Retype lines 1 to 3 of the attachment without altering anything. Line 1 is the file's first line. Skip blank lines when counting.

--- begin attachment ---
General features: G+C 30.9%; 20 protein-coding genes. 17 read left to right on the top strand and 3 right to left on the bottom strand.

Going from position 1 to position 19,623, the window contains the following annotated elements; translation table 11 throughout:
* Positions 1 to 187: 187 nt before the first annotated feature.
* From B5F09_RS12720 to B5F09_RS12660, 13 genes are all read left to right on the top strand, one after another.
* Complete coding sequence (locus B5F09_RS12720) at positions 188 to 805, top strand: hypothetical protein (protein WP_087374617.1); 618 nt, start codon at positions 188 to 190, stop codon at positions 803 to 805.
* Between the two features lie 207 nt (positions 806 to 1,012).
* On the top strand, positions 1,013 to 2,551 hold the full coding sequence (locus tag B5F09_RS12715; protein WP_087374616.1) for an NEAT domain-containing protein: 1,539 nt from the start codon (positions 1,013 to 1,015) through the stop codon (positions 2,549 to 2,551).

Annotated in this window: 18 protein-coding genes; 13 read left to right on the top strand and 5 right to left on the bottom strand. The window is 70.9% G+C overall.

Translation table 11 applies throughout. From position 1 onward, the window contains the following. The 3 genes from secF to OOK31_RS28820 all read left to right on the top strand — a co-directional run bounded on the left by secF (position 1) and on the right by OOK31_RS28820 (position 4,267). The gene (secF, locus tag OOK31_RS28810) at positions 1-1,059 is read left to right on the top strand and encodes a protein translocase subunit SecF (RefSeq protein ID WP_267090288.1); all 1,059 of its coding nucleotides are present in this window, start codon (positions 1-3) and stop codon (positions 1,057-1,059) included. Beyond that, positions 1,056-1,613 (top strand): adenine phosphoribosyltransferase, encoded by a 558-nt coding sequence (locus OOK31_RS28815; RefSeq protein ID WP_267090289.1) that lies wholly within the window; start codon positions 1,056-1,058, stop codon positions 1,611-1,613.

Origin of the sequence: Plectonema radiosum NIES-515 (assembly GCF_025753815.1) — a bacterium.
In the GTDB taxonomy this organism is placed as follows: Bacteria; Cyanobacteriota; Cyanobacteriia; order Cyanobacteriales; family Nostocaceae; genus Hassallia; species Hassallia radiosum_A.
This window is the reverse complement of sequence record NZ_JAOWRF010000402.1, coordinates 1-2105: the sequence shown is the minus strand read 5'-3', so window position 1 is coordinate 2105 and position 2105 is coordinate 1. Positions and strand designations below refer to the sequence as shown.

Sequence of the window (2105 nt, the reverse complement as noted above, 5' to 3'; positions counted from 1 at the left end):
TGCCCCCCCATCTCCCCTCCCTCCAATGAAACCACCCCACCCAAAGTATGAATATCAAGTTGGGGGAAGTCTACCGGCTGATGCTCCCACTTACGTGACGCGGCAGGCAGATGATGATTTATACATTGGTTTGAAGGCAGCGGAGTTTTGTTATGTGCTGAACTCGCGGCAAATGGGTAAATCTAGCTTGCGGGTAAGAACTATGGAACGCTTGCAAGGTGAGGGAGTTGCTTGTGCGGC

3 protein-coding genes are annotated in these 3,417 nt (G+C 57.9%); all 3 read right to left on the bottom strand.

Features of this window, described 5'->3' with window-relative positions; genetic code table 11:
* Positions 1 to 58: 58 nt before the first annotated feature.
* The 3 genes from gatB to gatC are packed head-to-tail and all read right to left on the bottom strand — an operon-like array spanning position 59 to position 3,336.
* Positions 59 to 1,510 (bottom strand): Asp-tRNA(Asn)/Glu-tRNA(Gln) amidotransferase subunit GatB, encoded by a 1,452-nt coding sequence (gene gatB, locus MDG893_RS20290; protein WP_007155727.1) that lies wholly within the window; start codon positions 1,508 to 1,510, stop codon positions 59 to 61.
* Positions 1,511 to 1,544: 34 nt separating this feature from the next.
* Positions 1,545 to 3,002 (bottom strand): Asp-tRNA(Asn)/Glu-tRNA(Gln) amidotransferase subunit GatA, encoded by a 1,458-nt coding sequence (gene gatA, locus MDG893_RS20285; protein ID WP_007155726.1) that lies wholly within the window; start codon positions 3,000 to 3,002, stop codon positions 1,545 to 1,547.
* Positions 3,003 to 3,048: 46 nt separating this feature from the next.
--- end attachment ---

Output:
General features: G+C 30.9%; 20 protein-coding genes. 17 read left to right on the top strand and 3 right to left on the bottom strand.

Going from position 1 to position 19,623, the window contains the following annotated elements; translation table 11 throughout:
* Positions 1 to 187: 187 nt before the first annotated feature.